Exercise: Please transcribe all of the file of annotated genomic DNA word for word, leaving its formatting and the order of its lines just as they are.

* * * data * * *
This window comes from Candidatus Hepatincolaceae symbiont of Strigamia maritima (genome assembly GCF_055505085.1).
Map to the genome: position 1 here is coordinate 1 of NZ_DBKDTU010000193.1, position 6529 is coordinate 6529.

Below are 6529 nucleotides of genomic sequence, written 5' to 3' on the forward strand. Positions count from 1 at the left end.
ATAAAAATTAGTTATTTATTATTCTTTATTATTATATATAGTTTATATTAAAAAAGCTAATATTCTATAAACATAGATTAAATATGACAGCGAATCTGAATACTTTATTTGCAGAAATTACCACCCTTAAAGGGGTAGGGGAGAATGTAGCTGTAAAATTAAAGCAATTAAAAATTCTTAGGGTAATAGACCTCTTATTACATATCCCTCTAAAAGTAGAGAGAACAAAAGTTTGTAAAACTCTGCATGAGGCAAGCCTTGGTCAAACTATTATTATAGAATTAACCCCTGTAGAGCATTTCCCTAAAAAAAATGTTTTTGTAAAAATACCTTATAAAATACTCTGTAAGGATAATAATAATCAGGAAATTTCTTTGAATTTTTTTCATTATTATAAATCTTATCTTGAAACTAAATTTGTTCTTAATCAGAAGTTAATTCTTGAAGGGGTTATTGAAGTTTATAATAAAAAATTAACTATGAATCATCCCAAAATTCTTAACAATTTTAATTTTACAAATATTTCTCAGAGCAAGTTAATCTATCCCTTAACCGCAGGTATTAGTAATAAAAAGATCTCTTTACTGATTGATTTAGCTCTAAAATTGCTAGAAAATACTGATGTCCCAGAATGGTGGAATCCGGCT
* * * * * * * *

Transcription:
This window comes from Candidatus Hepatincolaceae symbiont of Strigamia maritima (genome assembly GCF_055505085.1).
Map to the genome: position 1 here is coordinate 1 of NZ_DBKDTU010000193.1, position 6529 is coordinate 6529.

Below are 6529 nucleotides of genomic sequence, written 5' to 3' on the forward strand. Positions count from 1 at the left end.
ATAAAAATTAGTTATTTATTATTCTTTATTATTATATATAGTTTATATTAAAAAAGCTAATATTCTATAAACATAGATTAAATATGACAGCGAATCTGAATACTTTATTTGCAGAAATTACCACCCTTAAAGGGGTAGGGGAGAATGTAGCTGTAAAATTAAAGCAATTAAAAATTCTTAGGGTAATAGACCTCTTATTACATATCCCTCTAAAAGTAGAGAGAACAAAAGTTTGTAAAACTCTGCATGAGGCAAGCCTTGGTCAAACTATTATTATAGAATTAACCCCTGTAGAGCATTTCCCTAAAAAAAATGTTTTTGTAAAAATACCTTATAAAATACTCTGTAAGGATAATAATAATCAGGAAATTTCTTTGAATTTTTTTCATTATTATAAATCTTATCTTGAAACTAAATTTGTTCTTAATCAGAAGTTAATTCTTGAAGGGGTTATTGAAGTTTATAATAAAAAATTAACTATGAATCATCCCAAAATTCTTAACAATTTTAATTTTACAAATATTTCTCAGAGCAAGTTAATCTATCCCTTAACCGCAGGTATTAGTAATAAAAAGATCTCTTTACTGATTGATTTAGCTCTAAAATTGCTAGAAAATACTGATGTCCCAGAATGGTGGAATCCGGCT